Considering all the bad news in the headlines now, the fact that prices are falling is probably making most people ecstatic. The biggest excitement of course is likely surrounding gas prices, which fell nearly 25 percent last month, according to a Bureau of Labor Statistics (BLS) press release. And while prices of goods other than food and energy actually rose 0.4 percent last month, according to the same report, as the cheaper commodity prices come into play for manufacturers, we are surely going to see these prices fall soon enough. Since Americans, along with the rest of the world, are in penny-pinching mode right now, these new lower prices are a godsend. This good news, though, could quickly turn bad if it gets too out of control.
Of course we like to see prices fall; that means we can now buy more stuff than we could before, and for the most part falling prices are a good thing, especially when they had been inflated so much in recent years. What we have to watch out for is deflation. Deflation can be a horrible thing, and even though you might think it is good, it most certainly is not. Deflation leads to lower company profits, layoffs, business closures, falling wages, loan defaults (deflation increases the real interest rate on loans) and so on. People lose the incentive to spend, and borrowing becomes nearly extinct as borrowers don’t want to borrow and banks don’t want to lend. Deflation can even be the catalyst that pushes a country into a depression, and we know we don’t want to go there again.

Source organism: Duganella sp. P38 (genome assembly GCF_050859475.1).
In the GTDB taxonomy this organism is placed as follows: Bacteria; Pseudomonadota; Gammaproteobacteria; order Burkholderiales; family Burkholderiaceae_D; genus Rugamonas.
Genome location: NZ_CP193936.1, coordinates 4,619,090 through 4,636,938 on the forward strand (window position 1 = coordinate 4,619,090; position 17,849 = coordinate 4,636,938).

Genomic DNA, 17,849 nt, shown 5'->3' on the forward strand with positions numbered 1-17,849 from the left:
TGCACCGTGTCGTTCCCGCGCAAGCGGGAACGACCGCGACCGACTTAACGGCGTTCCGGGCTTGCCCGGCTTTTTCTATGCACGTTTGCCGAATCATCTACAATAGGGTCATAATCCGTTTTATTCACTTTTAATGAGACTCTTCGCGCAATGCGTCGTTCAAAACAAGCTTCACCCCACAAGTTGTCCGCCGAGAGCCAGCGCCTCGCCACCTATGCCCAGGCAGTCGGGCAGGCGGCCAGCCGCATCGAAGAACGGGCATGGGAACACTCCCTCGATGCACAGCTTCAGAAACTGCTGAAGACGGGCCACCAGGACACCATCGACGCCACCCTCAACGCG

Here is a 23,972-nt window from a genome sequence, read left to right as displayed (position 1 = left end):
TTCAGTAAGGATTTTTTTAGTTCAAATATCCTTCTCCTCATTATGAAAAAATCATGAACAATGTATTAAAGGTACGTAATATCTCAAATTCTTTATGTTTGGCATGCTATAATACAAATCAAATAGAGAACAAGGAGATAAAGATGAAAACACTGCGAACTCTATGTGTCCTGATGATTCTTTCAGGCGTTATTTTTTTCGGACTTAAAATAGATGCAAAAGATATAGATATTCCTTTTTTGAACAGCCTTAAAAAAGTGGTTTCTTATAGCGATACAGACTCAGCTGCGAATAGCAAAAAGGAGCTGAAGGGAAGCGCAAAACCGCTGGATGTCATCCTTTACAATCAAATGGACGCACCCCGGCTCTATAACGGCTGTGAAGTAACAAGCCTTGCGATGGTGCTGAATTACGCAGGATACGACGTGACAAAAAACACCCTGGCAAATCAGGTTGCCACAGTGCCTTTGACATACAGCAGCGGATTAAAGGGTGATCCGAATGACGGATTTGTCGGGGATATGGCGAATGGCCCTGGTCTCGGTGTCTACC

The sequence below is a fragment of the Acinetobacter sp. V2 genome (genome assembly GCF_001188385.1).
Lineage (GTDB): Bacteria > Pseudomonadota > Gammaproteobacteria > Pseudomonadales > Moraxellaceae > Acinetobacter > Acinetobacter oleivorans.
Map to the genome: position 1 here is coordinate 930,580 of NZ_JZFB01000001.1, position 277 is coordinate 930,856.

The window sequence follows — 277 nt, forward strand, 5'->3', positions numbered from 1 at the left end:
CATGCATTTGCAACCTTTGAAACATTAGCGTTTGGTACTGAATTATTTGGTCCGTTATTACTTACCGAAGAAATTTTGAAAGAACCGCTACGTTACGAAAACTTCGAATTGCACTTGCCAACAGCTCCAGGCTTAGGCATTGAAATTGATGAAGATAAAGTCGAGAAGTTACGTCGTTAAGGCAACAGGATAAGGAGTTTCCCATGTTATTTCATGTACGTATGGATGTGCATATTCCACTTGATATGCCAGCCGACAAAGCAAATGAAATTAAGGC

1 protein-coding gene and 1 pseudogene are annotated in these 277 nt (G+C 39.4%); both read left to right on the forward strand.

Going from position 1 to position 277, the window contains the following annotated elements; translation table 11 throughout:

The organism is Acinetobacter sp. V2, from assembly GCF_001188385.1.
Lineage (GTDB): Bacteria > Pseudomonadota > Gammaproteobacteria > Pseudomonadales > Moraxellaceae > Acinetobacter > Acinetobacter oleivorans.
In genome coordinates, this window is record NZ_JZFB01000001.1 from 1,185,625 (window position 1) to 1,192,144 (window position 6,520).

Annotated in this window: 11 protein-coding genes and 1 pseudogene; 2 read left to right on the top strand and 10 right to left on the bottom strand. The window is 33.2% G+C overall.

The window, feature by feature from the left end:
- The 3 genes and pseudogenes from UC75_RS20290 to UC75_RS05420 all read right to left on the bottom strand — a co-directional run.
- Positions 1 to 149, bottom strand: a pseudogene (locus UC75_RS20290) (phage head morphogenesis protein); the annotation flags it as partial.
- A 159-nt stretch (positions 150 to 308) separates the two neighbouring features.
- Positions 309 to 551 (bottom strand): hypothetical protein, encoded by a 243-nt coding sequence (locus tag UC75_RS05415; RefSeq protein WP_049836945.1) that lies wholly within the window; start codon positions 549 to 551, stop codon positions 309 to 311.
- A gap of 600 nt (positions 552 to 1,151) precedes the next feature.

Deflation is an extremely scary thing to think about in reality, and the only scarier thing to think about is the fact that we might not be able to prevent it from happening. Typically, preventing deflation has been as easy as lowering interest rates and adding to the monetary supply. Interest rates are already at 1.0 percent, meaning there really isn’t much more room to maneuver. Japan had to deal with their own bout of deflation during their so-called lost decade, and they weren’t able to dig out of it even with interest rates at 0 percent. Sure, there are a few other things that the government can pull out of its sleeve, but again, there is no guarantee that anything is going to work this time around.
If the government is able to help us prevent deflation, it is also possible that they could end up creating another boom and bust cycle. The following is an excerpt from an opinion piece by Gerald P. Driscoll, the former vice president of the Federal Reserve Bank of Dallas, published in the Wall Street Journal:
“The economy now confronts deflationary forces. If past is prologue the Fed will concentrate on those deflationary forces for too long and rekindle an asset boom of some kind. The fiscal "stimulus" being contemplated by Congress could be another economic accelerant. If both the fiscal and money stimulus efforts kick in just as market forces also kick in, we're likely to see another unsustainable boom that will be followed by a bust.”
Either way it seems that we are likely headed for an undesirable outcome. This reminds me of the game Operation I used to play when I was a kid. The smallest mistake in any direction is going to cause all heck to break loose. I don’t know about you, but I sure hope Obama and his new staff have amazingly steady hands.